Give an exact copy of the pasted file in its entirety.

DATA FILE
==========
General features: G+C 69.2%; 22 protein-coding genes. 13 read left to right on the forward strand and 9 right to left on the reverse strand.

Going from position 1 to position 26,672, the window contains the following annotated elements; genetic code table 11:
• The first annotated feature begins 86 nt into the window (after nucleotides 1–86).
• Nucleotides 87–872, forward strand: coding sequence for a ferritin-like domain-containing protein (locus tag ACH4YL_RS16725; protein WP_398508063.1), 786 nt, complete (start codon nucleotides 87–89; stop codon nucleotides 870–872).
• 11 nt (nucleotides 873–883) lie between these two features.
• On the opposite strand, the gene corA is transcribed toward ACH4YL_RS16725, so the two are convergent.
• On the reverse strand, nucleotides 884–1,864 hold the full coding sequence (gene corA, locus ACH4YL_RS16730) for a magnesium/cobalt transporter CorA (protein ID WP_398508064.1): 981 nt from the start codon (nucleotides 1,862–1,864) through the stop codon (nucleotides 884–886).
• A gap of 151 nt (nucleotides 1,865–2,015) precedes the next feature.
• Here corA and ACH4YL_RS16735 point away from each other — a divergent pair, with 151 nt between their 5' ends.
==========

General features: G+C 69.2%; 22 protein-coding genes. 13 read left to right on the forward strand and 9 right to left on the reverse strand.

Going from position 1 to position 26,672, the window contains the following annotated elements; genetic code table 11:
• The first annotated feature begins 86 nt into the window (after nucleotides 1–86).
• Nucleotides 87–872, forward strand: coding sequence for a ferritin-like domain-containing protein (locus tag ACH4YL_RS16725; protein WP_398508063.1), 786 nt, complete (start codon nucleotides 87–89; stop codon nucleotides 870–872).
• 11 nt (nucleotides 873–883) lie between these two features.
• On the opposite strand, the gene corA is transcribed toward ACH4YL_RS16725, so the two are convergent.
• On the reverse strand, nucleotides 884–1,864 hold the full coding sequence (gene corA, locus ACH4YL_RS16730) for a magnesium/cobalt transporter CorA (protein ID WP_398508064.1): 981 nt from the start codon (nucleotides 1,862–1,864) through the stop codon (nucleotides 884–886).
• A gap of 151 nt (nucleotides 1,865–2,015) precedes the next feature.
• Here corA and ACH4YL_RS16735 point away from each other — a divergent pair, with 151 nt between their 5' ends.